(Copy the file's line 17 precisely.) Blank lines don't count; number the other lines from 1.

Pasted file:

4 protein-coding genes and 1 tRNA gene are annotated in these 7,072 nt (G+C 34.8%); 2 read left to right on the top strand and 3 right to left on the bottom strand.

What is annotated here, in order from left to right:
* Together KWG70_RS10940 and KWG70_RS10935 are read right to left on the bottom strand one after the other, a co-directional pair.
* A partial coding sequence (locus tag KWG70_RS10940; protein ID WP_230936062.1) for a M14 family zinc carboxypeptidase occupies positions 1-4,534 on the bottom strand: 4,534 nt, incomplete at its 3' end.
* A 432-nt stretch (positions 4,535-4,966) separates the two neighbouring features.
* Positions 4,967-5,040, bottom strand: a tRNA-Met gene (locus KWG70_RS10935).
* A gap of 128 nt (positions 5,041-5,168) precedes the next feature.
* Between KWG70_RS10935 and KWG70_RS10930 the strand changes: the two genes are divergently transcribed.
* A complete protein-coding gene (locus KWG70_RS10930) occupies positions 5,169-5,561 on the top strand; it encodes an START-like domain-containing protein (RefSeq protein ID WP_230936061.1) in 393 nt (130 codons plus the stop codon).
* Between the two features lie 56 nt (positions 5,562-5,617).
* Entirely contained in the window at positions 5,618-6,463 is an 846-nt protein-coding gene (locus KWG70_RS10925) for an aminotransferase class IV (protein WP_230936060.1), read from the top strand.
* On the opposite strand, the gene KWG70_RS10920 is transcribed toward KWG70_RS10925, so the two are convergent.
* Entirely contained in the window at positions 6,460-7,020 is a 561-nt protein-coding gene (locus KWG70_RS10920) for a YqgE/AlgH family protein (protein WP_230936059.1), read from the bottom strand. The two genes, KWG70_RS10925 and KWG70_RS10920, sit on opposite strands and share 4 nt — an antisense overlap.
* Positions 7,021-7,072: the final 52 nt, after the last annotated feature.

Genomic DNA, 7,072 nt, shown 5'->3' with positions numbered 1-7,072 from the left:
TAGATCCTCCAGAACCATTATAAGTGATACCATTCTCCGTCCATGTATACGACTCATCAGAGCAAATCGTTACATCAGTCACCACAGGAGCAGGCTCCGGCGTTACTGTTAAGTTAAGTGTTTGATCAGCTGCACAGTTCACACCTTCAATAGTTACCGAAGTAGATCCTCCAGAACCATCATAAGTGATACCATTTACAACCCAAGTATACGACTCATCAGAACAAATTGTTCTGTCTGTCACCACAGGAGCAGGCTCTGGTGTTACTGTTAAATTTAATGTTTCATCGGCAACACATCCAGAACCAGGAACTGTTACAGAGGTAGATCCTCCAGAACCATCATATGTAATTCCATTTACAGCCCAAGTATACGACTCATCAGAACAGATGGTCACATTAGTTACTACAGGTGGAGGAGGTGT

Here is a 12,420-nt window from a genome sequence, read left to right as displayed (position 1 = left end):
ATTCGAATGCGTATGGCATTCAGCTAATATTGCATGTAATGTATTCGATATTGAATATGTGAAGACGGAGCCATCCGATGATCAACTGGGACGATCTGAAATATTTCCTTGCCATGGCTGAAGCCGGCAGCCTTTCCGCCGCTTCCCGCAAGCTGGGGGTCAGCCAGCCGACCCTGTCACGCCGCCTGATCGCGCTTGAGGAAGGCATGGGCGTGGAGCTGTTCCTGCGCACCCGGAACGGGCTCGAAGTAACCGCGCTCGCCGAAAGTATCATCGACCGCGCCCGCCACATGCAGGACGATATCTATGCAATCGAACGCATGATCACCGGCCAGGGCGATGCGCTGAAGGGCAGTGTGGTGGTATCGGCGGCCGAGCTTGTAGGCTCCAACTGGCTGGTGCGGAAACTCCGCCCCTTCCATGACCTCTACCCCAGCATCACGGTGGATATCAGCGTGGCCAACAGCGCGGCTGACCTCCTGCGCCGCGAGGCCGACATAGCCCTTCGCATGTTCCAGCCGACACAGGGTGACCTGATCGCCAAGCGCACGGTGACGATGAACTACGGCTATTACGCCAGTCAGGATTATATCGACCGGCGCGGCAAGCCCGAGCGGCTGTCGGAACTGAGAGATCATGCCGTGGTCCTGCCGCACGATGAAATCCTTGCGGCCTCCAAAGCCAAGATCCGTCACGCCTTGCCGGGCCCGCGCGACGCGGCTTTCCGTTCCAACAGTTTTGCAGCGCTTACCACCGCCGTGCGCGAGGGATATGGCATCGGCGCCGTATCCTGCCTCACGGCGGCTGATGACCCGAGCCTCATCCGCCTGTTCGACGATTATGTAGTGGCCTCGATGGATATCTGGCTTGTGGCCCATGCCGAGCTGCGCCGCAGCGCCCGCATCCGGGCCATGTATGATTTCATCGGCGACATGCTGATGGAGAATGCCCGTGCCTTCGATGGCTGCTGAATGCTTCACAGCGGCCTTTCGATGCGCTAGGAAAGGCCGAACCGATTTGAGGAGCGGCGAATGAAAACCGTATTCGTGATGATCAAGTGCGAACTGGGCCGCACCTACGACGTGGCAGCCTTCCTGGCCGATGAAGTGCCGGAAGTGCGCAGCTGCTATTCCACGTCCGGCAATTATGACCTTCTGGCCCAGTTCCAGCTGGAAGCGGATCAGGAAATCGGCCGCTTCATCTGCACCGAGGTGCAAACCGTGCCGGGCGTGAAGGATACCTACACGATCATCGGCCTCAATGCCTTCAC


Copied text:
Here is a 12,420-nt window from a genome sequence, read left to right as displayed (position 1 = left end):